UPDATED: Army COS Gen. Casey Voices Unease About Scrapping Don't Ask During Wartime The Air Force's chief of staff, Gen. Norton Schwartz, told the House Armed Services Committee today that he worries changing the current policy on gays in the military could "perturb the force" at a time when it already faces strains from the wars in Iraq and Afghanistan.
Schwartz said he is "concerned" about repealing the don't-ask, don't-tell policy. "This is not the time to perturb the force" as it faces two wars. He added that he worries there is not enough scholarly study of the issue and too few opinion polls among "airmen and their families" about the likely repeal.
Schwartz offered his personal and professional opinion in response to a question from the ranking Republican on the House Armed Services Committee, Rep. Buck McKeon.
While the House hearing was underway, Army Chief of Staff Gen. George Casey voiced sentiments similar to those expressed by Schwartz. “I do have serious concerns about the impact of the repeal of the law on — on a force that's fully engaged in two wars and has been at war for eight and a half years,” Casey said. While Gates and Chairman of the Joint Chiefs, Adm. Mike Mullen, have expressed support for the repeal of don't-ask, don't-tell, Gates has also expressed concern that the Pentagon should move with all deliberate speed. Given today's statements by the service chiefs it would seem Gates either rounded them up or reacted to the chiefs' unease with the speed of the policy shift.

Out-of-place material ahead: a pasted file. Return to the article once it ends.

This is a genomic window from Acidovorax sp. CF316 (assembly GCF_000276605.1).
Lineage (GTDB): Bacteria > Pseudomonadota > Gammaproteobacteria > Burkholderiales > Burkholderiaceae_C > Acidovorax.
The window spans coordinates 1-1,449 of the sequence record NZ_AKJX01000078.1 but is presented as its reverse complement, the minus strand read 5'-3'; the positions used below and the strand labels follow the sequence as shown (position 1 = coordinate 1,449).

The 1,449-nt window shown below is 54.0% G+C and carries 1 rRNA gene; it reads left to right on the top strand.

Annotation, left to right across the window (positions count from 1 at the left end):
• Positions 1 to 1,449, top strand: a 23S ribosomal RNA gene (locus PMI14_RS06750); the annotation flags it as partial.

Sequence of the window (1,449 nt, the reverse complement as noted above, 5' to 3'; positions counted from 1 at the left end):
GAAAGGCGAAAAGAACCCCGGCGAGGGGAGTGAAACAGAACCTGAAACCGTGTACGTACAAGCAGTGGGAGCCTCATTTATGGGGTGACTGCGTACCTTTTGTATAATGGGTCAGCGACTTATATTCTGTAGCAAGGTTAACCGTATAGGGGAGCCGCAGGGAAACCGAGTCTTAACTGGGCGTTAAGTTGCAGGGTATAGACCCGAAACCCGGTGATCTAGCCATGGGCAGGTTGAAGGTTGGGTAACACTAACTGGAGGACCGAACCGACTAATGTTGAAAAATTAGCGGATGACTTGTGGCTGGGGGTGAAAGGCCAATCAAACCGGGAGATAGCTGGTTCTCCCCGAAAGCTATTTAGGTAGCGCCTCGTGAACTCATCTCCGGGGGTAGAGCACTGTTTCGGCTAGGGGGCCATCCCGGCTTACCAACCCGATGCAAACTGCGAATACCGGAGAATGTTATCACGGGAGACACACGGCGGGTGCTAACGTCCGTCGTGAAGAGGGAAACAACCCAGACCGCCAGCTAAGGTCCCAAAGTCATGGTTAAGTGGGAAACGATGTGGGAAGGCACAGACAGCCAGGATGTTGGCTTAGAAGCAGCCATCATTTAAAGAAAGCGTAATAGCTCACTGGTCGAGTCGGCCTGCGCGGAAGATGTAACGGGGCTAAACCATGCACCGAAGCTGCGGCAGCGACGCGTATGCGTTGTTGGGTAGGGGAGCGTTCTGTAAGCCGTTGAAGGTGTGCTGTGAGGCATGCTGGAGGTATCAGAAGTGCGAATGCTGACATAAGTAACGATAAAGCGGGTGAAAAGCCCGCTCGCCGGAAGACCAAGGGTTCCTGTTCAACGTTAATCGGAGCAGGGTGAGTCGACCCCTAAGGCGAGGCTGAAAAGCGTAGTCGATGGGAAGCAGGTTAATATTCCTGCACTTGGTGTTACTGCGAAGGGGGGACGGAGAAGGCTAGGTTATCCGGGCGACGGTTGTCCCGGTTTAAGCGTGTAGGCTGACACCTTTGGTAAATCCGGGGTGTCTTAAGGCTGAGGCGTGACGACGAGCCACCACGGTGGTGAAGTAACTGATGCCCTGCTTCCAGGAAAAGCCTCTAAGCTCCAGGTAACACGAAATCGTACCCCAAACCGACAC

Aside from the policy talk about don’t ask, don’t tell, lawmakers raised one program time and again during the hearing, the F136 second engine for the Joint Strike Fighter. Defense Secretary Robert Gates has threatened to recommend a veto should the F136 be included in the defense bills this year.
The new chairman of the HASC air and land forces subcommittee, Rep. Adam Smith, asked Schwartz and Secretary Mike Donley why they were "so adamantly opposed to doing this."
Donley, after affirming the Air Force stood with Gates on the veto threat, offered a pretty lukewarm defense of the Pentagon position. "We will say upfront this has been one of the most difficult issues we have wrestled with. In some respects, it can be considered a close call," he said.
Later on, Schwartz said the Pentagon's experience with planes like the F-22 and the F-18 had left them "comfortable" with the prospect of building the entire F-35 fleet and equipping it with a single engine.
Rep. Michael Turner, ranking member of the HASC strategic forces subcommittee, raised the recent success of the Airborne Laser in shooting a target. He asked if that would lead the Air Force to increase its commitment to directed energy weapons. Schwartz poured a fair amount of cold water on the Boeing program, calling the ABL test "a magnificent technical achievement" but "this does not represent something that is operationally viable." The future "coin of the realm" is solid state lasers, Schwartz said, not the chemical laser that Boeing built.
Finally, Donley told the committee that the final tanker RFP would be released Wednesday. He said the Air Force believed its RFP created a fair competition. "Both offerors have a chance to win this competition," Donley said.